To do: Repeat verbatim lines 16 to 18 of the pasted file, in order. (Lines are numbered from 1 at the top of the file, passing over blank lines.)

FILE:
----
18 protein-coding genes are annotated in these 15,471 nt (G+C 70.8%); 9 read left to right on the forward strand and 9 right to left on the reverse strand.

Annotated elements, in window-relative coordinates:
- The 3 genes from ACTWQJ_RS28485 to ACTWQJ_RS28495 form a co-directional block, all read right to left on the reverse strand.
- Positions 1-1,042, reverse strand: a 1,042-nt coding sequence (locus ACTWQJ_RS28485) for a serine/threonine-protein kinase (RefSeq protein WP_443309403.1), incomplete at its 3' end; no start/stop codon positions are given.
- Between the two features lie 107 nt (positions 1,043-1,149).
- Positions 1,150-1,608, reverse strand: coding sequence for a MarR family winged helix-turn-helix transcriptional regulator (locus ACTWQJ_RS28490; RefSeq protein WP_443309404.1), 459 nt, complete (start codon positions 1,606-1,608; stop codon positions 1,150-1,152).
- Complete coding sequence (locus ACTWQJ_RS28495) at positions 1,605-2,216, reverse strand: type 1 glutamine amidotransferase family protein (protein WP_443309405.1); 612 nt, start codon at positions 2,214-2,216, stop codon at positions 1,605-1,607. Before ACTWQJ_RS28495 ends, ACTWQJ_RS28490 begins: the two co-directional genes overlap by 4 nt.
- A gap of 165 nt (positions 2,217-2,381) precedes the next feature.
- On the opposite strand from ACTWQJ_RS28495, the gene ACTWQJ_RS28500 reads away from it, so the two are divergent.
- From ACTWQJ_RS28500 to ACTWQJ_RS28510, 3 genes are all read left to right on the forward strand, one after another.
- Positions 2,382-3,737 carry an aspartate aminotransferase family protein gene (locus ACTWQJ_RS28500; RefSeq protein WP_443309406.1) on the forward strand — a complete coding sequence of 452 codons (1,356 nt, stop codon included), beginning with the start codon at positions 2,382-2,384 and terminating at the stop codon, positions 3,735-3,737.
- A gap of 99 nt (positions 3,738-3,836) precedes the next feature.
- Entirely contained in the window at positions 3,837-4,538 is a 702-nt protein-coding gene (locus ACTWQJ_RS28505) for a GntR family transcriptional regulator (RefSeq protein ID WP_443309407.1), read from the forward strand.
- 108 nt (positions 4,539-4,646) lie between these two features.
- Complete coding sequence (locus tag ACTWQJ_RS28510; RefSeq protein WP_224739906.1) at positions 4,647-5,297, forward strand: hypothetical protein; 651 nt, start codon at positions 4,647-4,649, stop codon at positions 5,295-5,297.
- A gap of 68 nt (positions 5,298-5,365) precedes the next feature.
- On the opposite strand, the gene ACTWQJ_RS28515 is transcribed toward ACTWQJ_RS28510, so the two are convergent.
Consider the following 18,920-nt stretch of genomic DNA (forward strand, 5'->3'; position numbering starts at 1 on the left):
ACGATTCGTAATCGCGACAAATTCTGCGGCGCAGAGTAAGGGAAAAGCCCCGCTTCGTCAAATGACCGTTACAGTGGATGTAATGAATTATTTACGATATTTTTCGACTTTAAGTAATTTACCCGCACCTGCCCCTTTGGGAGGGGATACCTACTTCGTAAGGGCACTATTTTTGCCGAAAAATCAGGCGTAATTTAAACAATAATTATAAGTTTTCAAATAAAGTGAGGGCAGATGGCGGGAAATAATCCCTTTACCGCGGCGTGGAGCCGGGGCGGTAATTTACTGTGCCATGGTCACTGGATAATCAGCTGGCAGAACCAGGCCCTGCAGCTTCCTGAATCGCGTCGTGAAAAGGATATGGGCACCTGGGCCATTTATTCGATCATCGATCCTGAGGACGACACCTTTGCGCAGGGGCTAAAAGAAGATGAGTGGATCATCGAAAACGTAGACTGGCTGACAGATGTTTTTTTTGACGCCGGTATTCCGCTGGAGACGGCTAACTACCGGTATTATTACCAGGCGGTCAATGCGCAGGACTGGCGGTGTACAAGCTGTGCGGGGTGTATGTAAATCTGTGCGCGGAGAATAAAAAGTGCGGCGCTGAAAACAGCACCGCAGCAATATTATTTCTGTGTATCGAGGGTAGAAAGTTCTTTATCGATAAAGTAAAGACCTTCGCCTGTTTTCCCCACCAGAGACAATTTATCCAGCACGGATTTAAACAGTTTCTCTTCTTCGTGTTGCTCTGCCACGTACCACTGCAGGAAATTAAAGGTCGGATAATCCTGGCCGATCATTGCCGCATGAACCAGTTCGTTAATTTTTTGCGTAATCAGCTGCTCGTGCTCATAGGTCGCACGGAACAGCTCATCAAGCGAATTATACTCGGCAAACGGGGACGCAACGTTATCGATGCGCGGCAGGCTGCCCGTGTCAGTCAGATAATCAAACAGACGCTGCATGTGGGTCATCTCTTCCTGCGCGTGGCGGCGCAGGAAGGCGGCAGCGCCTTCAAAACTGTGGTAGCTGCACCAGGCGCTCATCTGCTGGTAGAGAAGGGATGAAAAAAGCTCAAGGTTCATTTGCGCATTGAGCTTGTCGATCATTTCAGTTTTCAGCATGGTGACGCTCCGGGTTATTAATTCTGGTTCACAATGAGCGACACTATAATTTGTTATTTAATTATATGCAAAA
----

- A gap of 68 nt (positions 5,298-5,365) precedes the next feature.
- On the opposite strand, the gene ACTWQJ_RS28515 is transcribed toward ACTWQJ_RS28510, so the two are convergent.
Consider the following 18,920-nt stretch of genomic DNA (forward strand, 5'->3'; position numbering starts at 1 on the left):